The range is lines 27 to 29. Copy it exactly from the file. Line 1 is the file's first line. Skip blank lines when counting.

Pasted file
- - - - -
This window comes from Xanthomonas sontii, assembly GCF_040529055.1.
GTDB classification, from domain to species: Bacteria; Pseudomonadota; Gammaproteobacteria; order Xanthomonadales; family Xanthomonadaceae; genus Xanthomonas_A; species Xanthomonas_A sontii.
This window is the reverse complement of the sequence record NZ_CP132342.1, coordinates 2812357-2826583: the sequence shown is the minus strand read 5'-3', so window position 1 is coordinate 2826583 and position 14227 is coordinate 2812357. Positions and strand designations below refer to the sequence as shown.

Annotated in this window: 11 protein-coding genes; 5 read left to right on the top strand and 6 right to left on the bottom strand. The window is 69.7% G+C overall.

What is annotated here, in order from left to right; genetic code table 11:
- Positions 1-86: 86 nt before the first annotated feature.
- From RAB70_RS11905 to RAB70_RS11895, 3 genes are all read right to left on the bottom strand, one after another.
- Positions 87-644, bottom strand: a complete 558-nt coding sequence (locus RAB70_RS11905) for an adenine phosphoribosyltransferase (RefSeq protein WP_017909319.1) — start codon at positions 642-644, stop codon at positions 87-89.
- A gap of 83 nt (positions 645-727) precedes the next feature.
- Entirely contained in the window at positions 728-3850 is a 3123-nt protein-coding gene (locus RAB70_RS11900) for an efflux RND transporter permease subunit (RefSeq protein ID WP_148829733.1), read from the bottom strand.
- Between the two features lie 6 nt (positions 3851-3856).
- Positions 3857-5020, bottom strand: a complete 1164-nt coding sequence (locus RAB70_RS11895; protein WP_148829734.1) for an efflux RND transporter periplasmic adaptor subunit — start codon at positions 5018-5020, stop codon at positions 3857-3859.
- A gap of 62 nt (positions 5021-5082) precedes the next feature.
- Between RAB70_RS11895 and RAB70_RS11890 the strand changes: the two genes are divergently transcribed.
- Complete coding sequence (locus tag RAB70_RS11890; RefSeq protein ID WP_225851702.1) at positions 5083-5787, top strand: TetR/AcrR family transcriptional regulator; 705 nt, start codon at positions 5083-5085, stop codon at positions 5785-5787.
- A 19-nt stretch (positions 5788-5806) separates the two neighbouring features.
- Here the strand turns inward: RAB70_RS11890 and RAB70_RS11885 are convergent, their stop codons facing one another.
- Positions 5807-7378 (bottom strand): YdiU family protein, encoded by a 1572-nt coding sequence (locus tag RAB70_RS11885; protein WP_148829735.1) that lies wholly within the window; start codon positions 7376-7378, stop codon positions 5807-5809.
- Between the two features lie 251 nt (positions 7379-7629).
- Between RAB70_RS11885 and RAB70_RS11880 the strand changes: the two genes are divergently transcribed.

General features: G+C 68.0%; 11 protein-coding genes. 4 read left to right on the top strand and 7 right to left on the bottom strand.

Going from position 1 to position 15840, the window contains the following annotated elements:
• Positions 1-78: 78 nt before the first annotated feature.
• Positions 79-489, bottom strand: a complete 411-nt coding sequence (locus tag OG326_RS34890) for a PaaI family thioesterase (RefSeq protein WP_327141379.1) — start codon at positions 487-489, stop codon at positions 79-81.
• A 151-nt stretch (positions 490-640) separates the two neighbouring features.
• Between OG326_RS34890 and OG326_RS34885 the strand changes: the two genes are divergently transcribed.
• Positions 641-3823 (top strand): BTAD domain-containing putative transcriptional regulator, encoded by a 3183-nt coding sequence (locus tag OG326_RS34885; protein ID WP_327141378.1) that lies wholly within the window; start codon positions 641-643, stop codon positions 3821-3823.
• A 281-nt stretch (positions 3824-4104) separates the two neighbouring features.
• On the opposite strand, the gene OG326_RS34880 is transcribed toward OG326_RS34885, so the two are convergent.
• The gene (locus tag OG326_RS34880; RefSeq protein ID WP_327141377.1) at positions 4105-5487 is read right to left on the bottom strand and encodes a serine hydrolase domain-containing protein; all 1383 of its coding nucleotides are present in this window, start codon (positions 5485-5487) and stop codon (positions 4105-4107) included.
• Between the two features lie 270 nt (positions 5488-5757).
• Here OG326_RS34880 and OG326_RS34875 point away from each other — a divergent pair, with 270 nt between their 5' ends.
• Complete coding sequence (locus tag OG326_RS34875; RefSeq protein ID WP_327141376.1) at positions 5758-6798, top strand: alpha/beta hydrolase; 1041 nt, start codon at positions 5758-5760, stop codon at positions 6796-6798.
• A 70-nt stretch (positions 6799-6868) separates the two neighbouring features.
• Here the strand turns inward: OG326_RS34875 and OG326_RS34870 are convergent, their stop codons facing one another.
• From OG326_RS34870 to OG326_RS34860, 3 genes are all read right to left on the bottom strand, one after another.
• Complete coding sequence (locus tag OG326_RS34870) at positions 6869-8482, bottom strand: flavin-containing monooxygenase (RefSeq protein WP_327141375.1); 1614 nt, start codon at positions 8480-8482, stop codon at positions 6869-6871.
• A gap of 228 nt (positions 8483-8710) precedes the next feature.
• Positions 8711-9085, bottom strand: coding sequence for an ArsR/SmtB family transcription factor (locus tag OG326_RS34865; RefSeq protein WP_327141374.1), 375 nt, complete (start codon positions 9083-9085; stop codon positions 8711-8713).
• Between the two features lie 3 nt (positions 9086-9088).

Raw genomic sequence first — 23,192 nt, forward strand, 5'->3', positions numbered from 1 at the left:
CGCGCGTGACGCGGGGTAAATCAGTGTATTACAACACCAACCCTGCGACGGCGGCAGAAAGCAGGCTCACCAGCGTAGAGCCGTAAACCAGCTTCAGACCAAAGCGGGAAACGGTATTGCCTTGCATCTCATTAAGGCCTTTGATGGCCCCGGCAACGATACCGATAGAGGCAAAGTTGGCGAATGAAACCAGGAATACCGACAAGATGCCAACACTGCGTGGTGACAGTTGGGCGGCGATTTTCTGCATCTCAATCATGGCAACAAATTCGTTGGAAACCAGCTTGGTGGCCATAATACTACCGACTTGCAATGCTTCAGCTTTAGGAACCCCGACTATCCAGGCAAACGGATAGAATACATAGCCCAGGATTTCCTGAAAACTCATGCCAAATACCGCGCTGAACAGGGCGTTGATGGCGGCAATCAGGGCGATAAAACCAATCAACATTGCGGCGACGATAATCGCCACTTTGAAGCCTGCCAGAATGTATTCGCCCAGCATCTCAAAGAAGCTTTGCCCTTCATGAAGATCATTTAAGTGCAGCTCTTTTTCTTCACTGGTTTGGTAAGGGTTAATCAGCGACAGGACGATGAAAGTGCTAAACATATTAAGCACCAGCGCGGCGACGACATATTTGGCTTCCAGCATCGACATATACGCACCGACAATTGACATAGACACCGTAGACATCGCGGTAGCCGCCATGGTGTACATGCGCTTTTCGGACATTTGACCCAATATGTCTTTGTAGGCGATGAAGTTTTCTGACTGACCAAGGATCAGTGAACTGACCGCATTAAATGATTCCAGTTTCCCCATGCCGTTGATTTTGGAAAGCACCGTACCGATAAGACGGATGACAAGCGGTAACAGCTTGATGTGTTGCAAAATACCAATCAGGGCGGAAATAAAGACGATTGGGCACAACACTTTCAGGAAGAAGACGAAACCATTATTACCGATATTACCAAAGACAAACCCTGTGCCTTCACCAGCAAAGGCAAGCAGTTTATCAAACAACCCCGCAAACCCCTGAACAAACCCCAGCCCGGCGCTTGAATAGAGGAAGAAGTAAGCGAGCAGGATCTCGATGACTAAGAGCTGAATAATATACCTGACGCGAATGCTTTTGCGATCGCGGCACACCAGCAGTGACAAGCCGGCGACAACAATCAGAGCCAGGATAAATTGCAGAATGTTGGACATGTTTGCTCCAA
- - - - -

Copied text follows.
• Positions 641-3823 (top strand): BTAD domain-containing putative transcriptional regulator, encoded by a 3183-nt coding sequence (locus tag OG326_RS34885; protein ID WP_327141378.1) that lies wholly within the window; start codon positions 641-643, stop codon positions 3821-3823.
• A 281-nt stretch (positions 3824-4104) separates the two neighbouring features.
• On the opposite strand, the gene OG326_RS34880 is transcribed toward OG326_RS34885, so the two are convergent.